According to Israeli law, an adopted person has the right to look at their personal file, in the presence of a social worker. The fact that so much of the information was classified is baffling, at the least.
Another horrifying story is that of Shlomo and Sarah Adani, who live in Immanuel. The story was told to Yehuda Israelov and Shmuel Amrani, of the “Yom LeYom” newspaper, by their daughter-in-law, Miriam Adani, from Bayit-Vagan, a neighborhood in Jerusalem.
“My mother-in-law, Sarah, arrived in Israel, with her baby daughter, Miriam, then eleven months old. Miriam was highly developed for her age. She was already saying ‘Mom’, and even walking a little.
“Sarah’s husband was not yet in Israel. She was taken to the Rosh HaAyin immigration camp, and they immediately took her baby from her.
“Miriam was still during nursing stage. They took the baby to the baby ward, in Tzriffin. Only once every three weeks did they take the mothers, in a truck, to see their babies, beyond glass, without even allowing any physical contact!
“Every once in a while, when the truck that took them arrived, they would announce the names of the children that died. One day, they announced that Miriam Adani had died. Sarah, the mother, tried to ask for details, and was told that they had buried the child, but showed her no grave.
“A few days later, her husband, Shlomo, arrived, and they tried to build their life anew, but the tragedy repeated itself, and even worse than before. Sarah gave birth to a healthy child, that weighed 4 kilograms, at his time of birth. Everyone congratulated her, and she started taking care of him, and even nursing him, after she gave birth.
“Not many hours passed, when the doctor arrived. He slapped the child’s mother strongly, and told her: ‘You are a bad girl. You suffocated your baby at the time of birth’. The exhausted mother was in shock: ‘I was nursing him only a few moments ago, he was healthy?’, but no one paid attention to her tears.
“Her husband, who was at the hospital that day, was in shock, as well. It was only that morning that they congratulated him, for the birth of his son, and what do they mean, to tell him he died at the time of birth? He asked to see the body, and they only told him: ‘We buried him’. On the same day!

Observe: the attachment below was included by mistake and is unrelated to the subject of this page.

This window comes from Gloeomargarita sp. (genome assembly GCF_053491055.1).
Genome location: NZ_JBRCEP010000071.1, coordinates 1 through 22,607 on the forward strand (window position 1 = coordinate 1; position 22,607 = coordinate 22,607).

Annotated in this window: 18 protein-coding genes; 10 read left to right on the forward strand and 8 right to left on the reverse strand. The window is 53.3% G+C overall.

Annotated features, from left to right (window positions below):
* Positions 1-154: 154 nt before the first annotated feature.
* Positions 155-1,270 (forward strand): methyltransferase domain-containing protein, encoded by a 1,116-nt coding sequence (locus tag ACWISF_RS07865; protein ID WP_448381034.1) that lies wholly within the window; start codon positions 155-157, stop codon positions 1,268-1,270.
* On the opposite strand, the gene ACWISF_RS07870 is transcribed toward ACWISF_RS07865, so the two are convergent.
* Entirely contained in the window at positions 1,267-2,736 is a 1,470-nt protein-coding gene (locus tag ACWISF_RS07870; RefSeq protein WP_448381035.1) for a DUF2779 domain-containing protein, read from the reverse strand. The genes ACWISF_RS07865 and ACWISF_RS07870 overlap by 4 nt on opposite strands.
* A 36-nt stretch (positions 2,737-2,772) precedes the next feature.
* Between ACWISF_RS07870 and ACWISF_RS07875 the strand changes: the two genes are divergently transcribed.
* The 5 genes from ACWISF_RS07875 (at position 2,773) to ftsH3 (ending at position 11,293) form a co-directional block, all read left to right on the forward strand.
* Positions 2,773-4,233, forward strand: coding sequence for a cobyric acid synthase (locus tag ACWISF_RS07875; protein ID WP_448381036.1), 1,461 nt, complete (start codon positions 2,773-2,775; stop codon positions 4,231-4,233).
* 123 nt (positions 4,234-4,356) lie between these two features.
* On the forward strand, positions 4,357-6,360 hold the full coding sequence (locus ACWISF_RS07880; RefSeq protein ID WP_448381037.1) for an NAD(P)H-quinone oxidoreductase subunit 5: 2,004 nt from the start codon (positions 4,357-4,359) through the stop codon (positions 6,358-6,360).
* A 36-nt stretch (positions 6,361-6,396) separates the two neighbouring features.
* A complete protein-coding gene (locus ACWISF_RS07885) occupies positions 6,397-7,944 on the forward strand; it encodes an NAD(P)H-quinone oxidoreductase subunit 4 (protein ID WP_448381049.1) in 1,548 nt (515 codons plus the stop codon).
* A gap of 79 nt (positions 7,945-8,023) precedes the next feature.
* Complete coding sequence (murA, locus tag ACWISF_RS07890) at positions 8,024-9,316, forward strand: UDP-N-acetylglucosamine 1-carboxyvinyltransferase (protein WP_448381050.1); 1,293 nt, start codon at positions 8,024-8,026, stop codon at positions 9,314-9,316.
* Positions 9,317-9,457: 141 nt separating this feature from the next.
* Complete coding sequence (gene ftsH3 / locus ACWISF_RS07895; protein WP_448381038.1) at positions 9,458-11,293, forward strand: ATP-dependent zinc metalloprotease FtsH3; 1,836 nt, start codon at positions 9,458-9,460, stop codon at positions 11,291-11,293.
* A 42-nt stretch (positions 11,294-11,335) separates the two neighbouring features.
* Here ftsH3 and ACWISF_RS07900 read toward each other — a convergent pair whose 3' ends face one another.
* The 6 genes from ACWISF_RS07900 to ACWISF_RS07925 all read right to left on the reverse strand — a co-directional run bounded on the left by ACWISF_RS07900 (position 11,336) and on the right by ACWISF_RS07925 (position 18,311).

“Every Sabbath and Holiday, for their entire lives, they mention the children that were stolen. My father-in-law has fought fiercely, to be sure his children receive a Jewish, religious education, and he is one of the few who were able to do it as well as he did, but he is in terrible pain for not knowing how his other children were raised.
Did they even circumcise his son? Was he raised as a Jew? The pain is too much to bear”.
The next story in the article is that of Nanjan Cahani, an immigrant from Persia, who recalls how her daughter, Leah, was stolen from her in the hospital in Haifa. Nanjan is certain her child is still alive.
It was only recently that the members of the family received a death certificate, written by hand, from the office of population records, in the Ministry of Interior. The article also mentions that the same office sent Leah’s sister, Mali, a document that states Leah ceased to be an Israeli citizen in July of 1963.
Nanjan, Leah’s mother, recalls a story from a whole new angle, where she was even offered an opportunity to sell her children.
After Nanjan immigrated from Persia, she gave birth to twins, a boy and girl, in the Rambam Hospital in Haifa. The son’s name is Shmuel, and Leah is the daughter, who was stolen. Immediately after the birth, according to Nanjan, the doctor asked to buy one of the children for a certain amount of money. She says that “The doctor told the nurses he would have more of a chance when asking for the daughter, since it seems I was more attached to Shmuel. When I refused, the doctor told me: ‘But, you have other children’.
A few days after I gave birth, I returned home with my twin children. Two weeks later, nurses from the hospital came to my home, and told me that they need to return Leah to the hospital because she has a bruise on her ankle, and if she dies it will be my own fault. My husband and I would go visit Leah in the hospital every day. One day, when I was ill, my husband went alone, only to be told that Leah had died. They refused to allow him to see her. I am convinced that Leah is still alive. I will continue to believe so, until the day I die, and will continue to hope that, someday, I will see her. The death certificate that they sent us now does not change a thing”.
It appears that many of the families who have suffered similar atrocities have exactly the same hopes and expectations… they want to see their lost family members. The men and women that they have not seen for decades, ever since they were infants. They want to meet them, to hear from them, to hear where life has taken them, where they grew up, what they do today… they want contact, however brief. The present situation makes that too much to ask, for most of the families. Their grief still remains.